Ender 3 Meets MIG Welder To Make A Metal Benchy — Kind Of

Metal 3D printed Benchy

When you can buy a 3D printer at Aldi, you pretty much know that 3D printing has been reduced to practice. At least for the plastic version of 3D printing; metal printing is another thing entirely. It’s easy to squeeze out a little molten plastic in a controlled fashion, but things get a little more — energetic — when you try to do the same with metal.

At least that’s what [Lucas] has been experiencing with his attempts to build a metal 3D printer over on his Cranktown City YouTube channel. Granted, he set himself up for a challenge from the get-go by seeking to stick a MIG welder onto an Ender 3, a platform that in no way was ready for the abuse it was about to endure. Part 1 of the video series below shows the first attempt, which ended badly for both the printer and for the prints.

But that first prototype, melted parts notwithstanding, gave [Lucas] enough to go on for the improvements of version 2, including a better build plate, heat shielding for the printer’s tender bits, and a legit MIG welder wire feeder. [Lucas] also built current control in, with a clever non-destructive interface to the welder controls. These improvements were enough to attempt a Benchy print, which started out pretty decent but got a bit droopy toward the end.

As imperfect as it is, the Benchy is a vast improvement over the formless blobs from version 1, and the printer holds quite a bit of promise for the future. One thing you can’t accuse [Lucas] of is giving up on a project too easily; after all, he built a laser cutter from scratch, including the laser tube.

Thanks for the tip, [Slade].

20 thoughts on “Ender 3 Meets MIG Welder To Make A Metal Benchy — Kind Of

  1. ‘You’re gonna need a bigger boat.’ – Brody (Roy Scheider) in Jaws (1975).

    The boat is too small!, if it was bigger the flaws would smaller relative to the scale.
    But the real problem would be smoothing all the surfaces for lower friction with the water. I wonder could you use something similar to car body filler, if built at a higher scale, to make the finished external surfaces smoother (lower drag).

    1. The boat (benchy) was filled. It doesn’t matter how smooth it is ’cause it’s gonna sink anyway.

      It’ll probably fill with water, too. It is filled, but it has a lot of gaps.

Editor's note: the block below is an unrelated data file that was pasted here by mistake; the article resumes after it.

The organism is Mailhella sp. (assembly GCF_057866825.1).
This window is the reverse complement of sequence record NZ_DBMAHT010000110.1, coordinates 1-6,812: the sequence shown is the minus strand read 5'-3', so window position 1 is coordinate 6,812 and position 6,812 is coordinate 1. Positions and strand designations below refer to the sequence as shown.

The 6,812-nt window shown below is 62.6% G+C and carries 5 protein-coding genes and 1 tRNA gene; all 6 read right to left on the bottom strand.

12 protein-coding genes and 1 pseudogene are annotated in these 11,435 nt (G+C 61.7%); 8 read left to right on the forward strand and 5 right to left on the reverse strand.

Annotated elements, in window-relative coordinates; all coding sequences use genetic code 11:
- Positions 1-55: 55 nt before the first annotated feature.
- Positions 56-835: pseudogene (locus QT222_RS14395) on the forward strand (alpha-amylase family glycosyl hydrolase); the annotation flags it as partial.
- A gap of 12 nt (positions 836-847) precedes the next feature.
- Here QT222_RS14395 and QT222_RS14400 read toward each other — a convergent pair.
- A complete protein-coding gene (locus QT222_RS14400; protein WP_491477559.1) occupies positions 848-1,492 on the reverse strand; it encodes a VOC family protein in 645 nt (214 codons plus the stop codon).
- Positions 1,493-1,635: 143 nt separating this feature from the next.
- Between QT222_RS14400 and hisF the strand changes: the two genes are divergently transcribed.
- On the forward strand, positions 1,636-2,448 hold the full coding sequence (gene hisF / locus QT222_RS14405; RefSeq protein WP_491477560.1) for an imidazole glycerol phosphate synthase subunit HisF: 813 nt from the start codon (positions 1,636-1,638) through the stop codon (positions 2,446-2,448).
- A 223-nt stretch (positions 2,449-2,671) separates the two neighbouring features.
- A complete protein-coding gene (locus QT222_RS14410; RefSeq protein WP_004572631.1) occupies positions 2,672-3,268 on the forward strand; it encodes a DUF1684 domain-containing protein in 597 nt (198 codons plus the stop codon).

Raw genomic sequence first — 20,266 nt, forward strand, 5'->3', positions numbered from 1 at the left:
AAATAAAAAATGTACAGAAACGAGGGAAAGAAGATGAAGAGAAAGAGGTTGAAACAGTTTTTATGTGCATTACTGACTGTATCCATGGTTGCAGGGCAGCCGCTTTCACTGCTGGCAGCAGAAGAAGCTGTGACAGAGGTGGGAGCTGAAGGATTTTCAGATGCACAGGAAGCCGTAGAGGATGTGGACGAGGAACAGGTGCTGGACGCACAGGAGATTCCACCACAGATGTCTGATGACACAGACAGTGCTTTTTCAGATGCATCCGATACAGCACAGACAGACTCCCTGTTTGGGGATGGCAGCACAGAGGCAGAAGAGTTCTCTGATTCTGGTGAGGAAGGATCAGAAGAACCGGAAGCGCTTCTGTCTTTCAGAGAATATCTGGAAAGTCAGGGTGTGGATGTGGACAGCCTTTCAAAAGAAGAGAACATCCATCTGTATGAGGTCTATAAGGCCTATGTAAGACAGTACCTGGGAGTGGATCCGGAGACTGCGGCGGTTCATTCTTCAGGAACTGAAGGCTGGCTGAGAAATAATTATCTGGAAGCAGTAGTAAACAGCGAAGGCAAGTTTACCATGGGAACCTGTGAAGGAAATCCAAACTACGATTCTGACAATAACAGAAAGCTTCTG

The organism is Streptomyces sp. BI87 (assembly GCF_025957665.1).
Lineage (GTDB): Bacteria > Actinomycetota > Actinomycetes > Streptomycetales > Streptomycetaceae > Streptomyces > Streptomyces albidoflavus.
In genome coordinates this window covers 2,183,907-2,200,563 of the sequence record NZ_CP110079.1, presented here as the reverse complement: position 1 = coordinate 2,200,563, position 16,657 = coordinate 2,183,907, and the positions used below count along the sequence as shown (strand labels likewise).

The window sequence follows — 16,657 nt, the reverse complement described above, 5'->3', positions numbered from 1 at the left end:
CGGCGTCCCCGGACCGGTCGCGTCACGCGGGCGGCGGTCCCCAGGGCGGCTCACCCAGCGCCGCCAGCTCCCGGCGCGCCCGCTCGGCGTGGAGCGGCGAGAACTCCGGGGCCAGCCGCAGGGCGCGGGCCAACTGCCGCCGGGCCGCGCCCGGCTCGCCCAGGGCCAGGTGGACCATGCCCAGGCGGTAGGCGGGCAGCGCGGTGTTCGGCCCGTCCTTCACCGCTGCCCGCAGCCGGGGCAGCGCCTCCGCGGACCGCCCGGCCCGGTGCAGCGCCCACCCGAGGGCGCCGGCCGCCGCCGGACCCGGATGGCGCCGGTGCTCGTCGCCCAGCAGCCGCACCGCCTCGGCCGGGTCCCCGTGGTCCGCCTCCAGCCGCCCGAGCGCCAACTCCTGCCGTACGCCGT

“Hydrodynamically smooth” is the smalles problem this boat has.

      It’s a paperweight – just like the video says.

  2. My initial thought was, who MIG welds, perpendicular and expects good results.
    It’s not a plastic filament hot end, it needs to be tilted, dependant on the direction of travel and not just pulled along in a straight line either for that matter.

      1. There’s a video making the rounds of a concrete printer that has a separate rotational axis that smooths the outside of the print to produce a zero layer-lines print. Since most gcode controllers have some level of look-ahead trajectory planning, something similar that swivels the feedwire might work.
        With that said, I don’t think this is a situation where you’d want that. People who do MIG welding angle the head into the weld to focus the arc and heat forward for better weld penetration into the surrounding cold metal. This process is different. You don’t want a sizeable weld pool because you have little material to heat up. I think the vertical wire setup is better for what is a build-up process rather than a weld-together process.

  3. Being someone who used to be in the 3D metal printing industry, this benchy attempt is really quite spectacular. With a MIG system, you’re never going to get anywhere near what a laser printer is going to give in metal – even Relativity Space can’t get rid of the layer texture.

    It’s best to think about printing like this as a replacement for casting rather than a finished part from a mill or die casting. Once in that frame of mind, what this process can yield becomes pretty exciting after it gets scaled up and more importantly, when the ability to do complex structural shapes is factored in.

    The water spray is an interesting idea, especially if this was done in aluminum.

  4. Like that bridge they 3D printed in Holland using the same technqiue, it’s an interesting idea / concept it’s insanely expensive in time, materials, and electricity (and emissions), and results in a weaker structure that’s way more likely to have flaws or other issues.

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